Works Cited

Liou, Jen, Marc Fivaz, Takanari Inoue, and Tobias Meyer. "Live-cell Imaging Reveals Sequential Oligomerization and Local Plasma Membrane Targeting of Stromal Interaction Molecule 1 after Ca2+ Store Depletion." PNAS, 29 Mar. 2007.

Marchler-Bauer A et al. (2015), "CDD: NCBI's conserved domain database.", Nucleic Acids Res. 43(Database issue):D222-6.

Stathopulos, Peter B., Guang-Yao Li, Michael J. Plevin, James B. Ames, and Mitsuhiko Ikura. "Stored Ca2+ Depletion-induced Oligomerization of Stromal Interaction Molecule 1 (STIM1) via the EF-SAM Region." The Journal of Biological Chemistry. The American Society for Biochemistry and Molecular Biology, 29 Aug. 2006.

Takahashi, Y., Watanabe, H., Murakami, M., Ono, K., Munehisa, Y., Koyama, T., Nobori, K. Iijima, T., Ito, H (2007). Functional role of stromal interaction molecule 1 (STIM1) in vascular smooth muscle cells. ScienceDirect 361: 934-940.
re 1. Image from the RCSB PDB (www.rcsb.org)of PDB ID 1MAJ Stathopulos, P.B., Schindl, R.,Fahrner, M., Zheng, L., Gasmi-Seabrook, G.M.,Muik, M., Romanin, C., Ikura, M. (2013)STIM1/Orai1 coiled-coil interplay in the regulationof store-operated calcium entry Nat Commun 4: 2963-29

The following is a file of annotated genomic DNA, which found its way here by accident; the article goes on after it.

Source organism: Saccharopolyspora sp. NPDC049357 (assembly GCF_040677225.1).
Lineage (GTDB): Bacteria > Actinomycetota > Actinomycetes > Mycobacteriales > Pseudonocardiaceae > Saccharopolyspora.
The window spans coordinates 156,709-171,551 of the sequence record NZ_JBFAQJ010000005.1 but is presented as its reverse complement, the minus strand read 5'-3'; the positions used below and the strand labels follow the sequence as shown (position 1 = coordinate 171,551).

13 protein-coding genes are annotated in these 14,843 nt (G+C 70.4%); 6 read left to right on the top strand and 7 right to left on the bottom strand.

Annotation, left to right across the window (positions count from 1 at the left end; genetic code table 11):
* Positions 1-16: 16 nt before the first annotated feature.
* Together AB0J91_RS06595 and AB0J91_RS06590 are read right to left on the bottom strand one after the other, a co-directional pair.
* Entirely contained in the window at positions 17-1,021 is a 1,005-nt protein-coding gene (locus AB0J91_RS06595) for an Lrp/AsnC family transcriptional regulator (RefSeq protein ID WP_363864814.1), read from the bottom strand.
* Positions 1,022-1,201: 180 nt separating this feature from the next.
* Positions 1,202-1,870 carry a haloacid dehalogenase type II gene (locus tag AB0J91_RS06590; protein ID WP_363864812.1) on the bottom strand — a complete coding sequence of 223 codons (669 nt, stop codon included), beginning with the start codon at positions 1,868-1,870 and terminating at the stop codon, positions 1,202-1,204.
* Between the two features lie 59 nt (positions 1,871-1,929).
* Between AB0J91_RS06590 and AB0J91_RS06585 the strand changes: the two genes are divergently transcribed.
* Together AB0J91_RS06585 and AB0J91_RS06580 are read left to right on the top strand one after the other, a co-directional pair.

Williams, Richard T., Paul V. Senior, Leonie Van Stekelenburg, Judith E. Layton, Peter J. Smith, and Marie A. Dziadek. "Stromal Interaction Molecule 1 (STIM1), a Transmembrane Protein with Growth Suppressor Activity, Contains an Extracellular SAM Domain Modified by N-linked Glycosylation." ScienceDirect. Elsevier, 14 Feb. 2002.

Williams, R.T., Manji, S.S., Parker, N.J., Hancock, M.S., Van, Stekelenburg L., Eid, J.P., Senior, P.V., Kazenwadel, J.S., Shandala, T., Saint, R., Smith, P.J., Dziadek, M.A (2001). Identification and characterization of the STIM (stromal interaction molecule) gene family: coding for a novel class of transmembrane proteins. Biochem Journal 357: 673-675.


References

1. ^ Stathopulos, P.B., Schindl, R.,Fahrner, M., Zheng, L., Gasmi Seabrook, G.M.,Muik, M., Romanin, C., Ikura, M. (2013) STIM1/Orai1 coiled-coil interplay in the regulationof store-operated calcium entry. RCSB PDB (www.rcsb.org). PDB ID 1MAJ. Nat Commun 4: 2963-29.

2. ^ http://useast.ensembl.org/index.html

3. ^ http://whaleshark.georgiaaquarium.org/

4. ^ http://blast.ncbi.nlm.nih.gov/Blast.cgi

5. ^http://www.genome.jp/tools/clustalw/